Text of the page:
It is my pleasure to reproduce a blog written by a friend and colleague of mine, Chris Markiewicz. He writes weekly, always producing something of interest. This week his title is Inwazja Angielskiego – not a phrase I readily understand, as it is his second language, Polish.
Regular readers will know that I am fascinated by language; the use and misuse of it. As a diversity practitioner, how words are used and phrases formed is fundamental to successful communication in the workplace and beyond. So I welcome Chris’ words to my blog page. I would be pleased to hear what you think and, if you find it of interest, you could visit his blog for more of the same.
Imagine walking down your local high street and seeing advertising slogans, signs and other such items written in say French or Czech or even in Cyrillic or Arabic script. I’m certain it could feel quite alienating and even invasive.
While working away in Central Europe (Czech Republic and Bulgaria) over the past two weeks, I was struck by the prevalence of English language about the place.
As I passed through my local shopping centre the day after my return, I tried to imagine how I might feel at such an intrusion from a foreign language.
Granted, English is considered to be the global lingo of commerce and international politics, but does it need to permeate so into peoples’ day to day lives through billboards, packaging and the like?
Maybe it’s a generational thing and, being a bit of an old timer myself, I’m pretty sure I’d find it doubly difficult to adapt. I fear though that nations’ cultures and individualities are being eroded by this onslaught of the English language.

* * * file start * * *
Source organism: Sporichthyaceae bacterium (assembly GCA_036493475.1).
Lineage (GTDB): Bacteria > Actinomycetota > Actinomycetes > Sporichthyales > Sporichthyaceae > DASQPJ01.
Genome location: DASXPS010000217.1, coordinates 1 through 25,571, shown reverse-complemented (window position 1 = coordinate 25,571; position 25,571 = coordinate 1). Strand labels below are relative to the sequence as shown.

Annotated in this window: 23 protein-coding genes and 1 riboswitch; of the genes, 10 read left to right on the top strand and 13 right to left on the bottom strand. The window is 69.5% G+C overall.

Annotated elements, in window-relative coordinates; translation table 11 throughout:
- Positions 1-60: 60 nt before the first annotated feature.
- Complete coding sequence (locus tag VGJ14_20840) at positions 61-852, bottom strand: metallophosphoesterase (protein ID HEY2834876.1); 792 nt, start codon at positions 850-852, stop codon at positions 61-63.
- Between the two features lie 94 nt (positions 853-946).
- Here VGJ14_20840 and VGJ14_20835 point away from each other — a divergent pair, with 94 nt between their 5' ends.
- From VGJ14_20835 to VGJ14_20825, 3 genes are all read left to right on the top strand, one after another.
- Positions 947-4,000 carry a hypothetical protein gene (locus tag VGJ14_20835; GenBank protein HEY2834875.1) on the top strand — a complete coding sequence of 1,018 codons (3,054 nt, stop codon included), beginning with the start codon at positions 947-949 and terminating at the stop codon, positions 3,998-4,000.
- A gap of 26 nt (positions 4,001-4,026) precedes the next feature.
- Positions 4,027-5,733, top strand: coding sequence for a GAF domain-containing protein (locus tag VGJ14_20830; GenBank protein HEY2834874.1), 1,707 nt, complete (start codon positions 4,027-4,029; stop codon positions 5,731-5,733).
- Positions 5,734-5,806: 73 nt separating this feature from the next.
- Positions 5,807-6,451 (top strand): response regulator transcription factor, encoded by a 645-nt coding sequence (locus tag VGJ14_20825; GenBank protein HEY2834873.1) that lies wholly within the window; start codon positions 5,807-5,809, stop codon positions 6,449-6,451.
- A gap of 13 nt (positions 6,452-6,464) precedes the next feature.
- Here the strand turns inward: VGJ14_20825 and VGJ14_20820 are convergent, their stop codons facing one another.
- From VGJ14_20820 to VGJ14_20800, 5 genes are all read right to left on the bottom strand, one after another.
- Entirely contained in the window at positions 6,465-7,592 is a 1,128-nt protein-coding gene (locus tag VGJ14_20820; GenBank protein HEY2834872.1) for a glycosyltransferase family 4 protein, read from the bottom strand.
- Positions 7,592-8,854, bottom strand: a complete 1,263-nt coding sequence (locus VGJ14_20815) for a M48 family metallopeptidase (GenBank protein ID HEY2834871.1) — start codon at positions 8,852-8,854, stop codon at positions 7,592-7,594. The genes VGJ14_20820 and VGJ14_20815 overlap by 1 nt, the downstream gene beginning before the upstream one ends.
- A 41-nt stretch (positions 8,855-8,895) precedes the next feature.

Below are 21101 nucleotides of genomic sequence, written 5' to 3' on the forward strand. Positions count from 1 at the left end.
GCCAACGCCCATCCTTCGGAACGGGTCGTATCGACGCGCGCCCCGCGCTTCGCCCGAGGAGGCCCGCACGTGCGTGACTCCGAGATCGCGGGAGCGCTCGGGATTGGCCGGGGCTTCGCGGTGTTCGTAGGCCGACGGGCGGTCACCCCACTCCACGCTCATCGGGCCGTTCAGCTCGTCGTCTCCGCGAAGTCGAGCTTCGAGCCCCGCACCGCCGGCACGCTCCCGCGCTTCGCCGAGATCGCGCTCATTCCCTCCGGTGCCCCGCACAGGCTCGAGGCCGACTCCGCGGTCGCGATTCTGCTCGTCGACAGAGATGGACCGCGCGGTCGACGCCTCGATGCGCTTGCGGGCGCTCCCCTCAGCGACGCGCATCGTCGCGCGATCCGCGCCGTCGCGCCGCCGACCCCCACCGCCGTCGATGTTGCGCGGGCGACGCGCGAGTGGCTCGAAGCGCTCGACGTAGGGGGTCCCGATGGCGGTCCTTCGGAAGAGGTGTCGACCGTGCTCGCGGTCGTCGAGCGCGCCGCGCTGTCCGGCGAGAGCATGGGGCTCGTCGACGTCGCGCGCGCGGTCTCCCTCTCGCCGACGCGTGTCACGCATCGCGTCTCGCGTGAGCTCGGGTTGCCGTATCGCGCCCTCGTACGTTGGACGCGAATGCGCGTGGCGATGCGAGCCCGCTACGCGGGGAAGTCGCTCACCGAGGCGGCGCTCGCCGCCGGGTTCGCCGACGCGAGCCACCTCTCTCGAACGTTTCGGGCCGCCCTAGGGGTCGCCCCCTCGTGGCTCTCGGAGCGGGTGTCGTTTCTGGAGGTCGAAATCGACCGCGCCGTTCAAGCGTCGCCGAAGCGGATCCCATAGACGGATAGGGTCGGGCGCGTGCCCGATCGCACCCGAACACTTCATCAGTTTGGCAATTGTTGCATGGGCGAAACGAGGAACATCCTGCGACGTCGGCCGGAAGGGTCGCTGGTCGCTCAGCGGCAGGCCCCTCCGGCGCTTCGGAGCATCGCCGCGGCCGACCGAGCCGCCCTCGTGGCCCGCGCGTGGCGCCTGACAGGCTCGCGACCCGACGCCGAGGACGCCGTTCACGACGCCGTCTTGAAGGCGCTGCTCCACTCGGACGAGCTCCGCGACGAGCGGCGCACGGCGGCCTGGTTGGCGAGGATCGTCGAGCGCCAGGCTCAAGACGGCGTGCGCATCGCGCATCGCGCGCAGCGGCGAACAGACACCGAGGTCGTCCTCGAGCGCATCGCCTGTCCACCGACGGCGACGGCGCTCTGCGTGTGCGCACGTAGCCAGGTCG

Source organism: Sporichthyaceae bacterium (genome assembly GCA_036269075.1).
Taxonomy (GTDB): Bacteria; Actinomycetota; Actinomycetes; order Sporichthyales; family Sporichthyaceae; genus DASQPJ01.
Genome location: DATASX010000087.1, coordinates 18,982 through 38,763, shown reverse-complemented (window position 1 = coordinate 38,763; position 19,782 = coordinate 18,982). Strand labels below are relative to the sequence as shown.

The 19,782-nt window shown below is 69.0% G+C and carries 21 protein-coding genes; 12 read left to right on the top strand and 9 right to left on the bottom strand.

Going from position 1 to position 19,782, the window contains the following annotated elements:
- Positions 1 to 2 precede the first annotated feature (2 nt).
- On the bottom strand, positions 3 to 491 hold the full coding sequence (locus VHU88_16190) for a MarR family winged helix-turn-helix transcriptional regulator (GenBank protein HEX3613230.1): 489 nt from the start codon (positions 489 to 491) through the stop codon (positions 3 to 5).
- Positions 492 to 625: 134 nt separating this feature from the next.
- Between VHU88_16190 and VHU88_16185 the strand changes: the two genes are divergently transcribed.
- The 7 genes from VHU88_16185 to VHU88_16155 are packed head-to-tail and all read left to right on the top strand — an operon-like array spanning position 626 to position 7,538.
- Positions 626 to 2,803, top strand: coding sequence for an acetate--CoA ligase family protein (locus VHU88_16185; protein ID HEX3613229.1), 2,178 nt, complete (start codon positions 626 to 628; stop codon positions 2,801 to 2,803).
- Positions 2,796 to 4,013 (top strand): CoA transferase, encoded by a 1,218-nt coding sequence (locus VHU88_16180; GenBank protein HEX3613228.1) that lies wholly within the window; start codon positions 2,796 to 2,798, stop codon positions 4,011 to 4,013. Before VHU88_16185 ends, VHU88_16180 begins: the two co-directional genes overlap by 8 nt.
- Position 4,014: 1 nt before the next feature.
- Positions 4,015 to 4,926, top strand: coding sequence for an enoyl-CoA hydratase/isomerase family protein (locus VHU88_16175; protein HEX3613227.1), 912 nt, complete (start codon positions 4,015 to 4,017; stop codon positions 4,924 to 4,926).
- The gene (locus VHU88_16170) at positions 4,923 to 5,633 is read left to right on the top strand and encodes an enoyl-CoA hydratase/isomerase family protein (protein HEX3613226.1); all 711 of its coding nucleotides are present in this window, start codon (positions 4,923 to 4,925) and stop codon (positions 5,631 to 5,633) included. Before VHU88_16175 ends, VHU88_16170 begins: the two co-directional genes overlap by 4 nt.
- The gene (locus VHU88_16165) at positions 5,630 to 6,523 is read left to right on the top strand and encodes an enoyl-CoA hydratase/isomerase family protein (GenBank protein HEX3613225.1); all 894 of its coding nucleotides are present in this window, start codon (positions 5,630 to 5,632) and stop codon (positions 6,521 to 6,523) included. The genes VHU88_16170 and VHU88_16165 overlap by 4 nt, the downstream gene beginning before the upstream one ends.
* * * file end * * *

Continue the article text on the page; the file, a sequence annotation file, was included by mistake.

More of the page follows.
Scanning the shelves of Bulgarian and Czech supermarkets I was at times lost and baffled by what might be contained within boxes, jars and bottles labelled in the local language. I accept this as part and parcel of visiting another land. However, many products had English as the prime language pasted across them – handy for me, yet how do many locals cope with that, and how might they feel? I’m not sure we’d tolerate the equivalent here in the UK – oh dear, is my “inner Farage” bubbling up here?
And this extends beyond the written. A few years back I was checking into the Marriott Hotel in Warsaw. I decided to engage with the receptionist in my mother tongue, to which he declared, in a US accent – “I’m sorry sir, I don’t speak Polish”. Looking around the place, I noticed that all the signs in the hotel were in English. Interestingly, the only signs in Polish were those denoting emergency exits!
Last Friday evening, on my way home from my trip, I was going through security at Prague airport – the bleeper sounded, alerting that some metal on my person had tripped the alarm. An airport employee approached me and said “Do you speak English?” You’d have thought that, being in his native country, he would have been perfectly within his rights to first ask whether I speak Czech and, only suggest English as a second option.
I find that quite sad.
Thus, I turn the tables with the Polish title to this post. Worked it out?
Thanks Chris, for your thoughts and stimulation. The inequality of language impacts on us all locally and globally. Next time I travel abroad I will work hard to leave my English in the drawer from where I take my passport.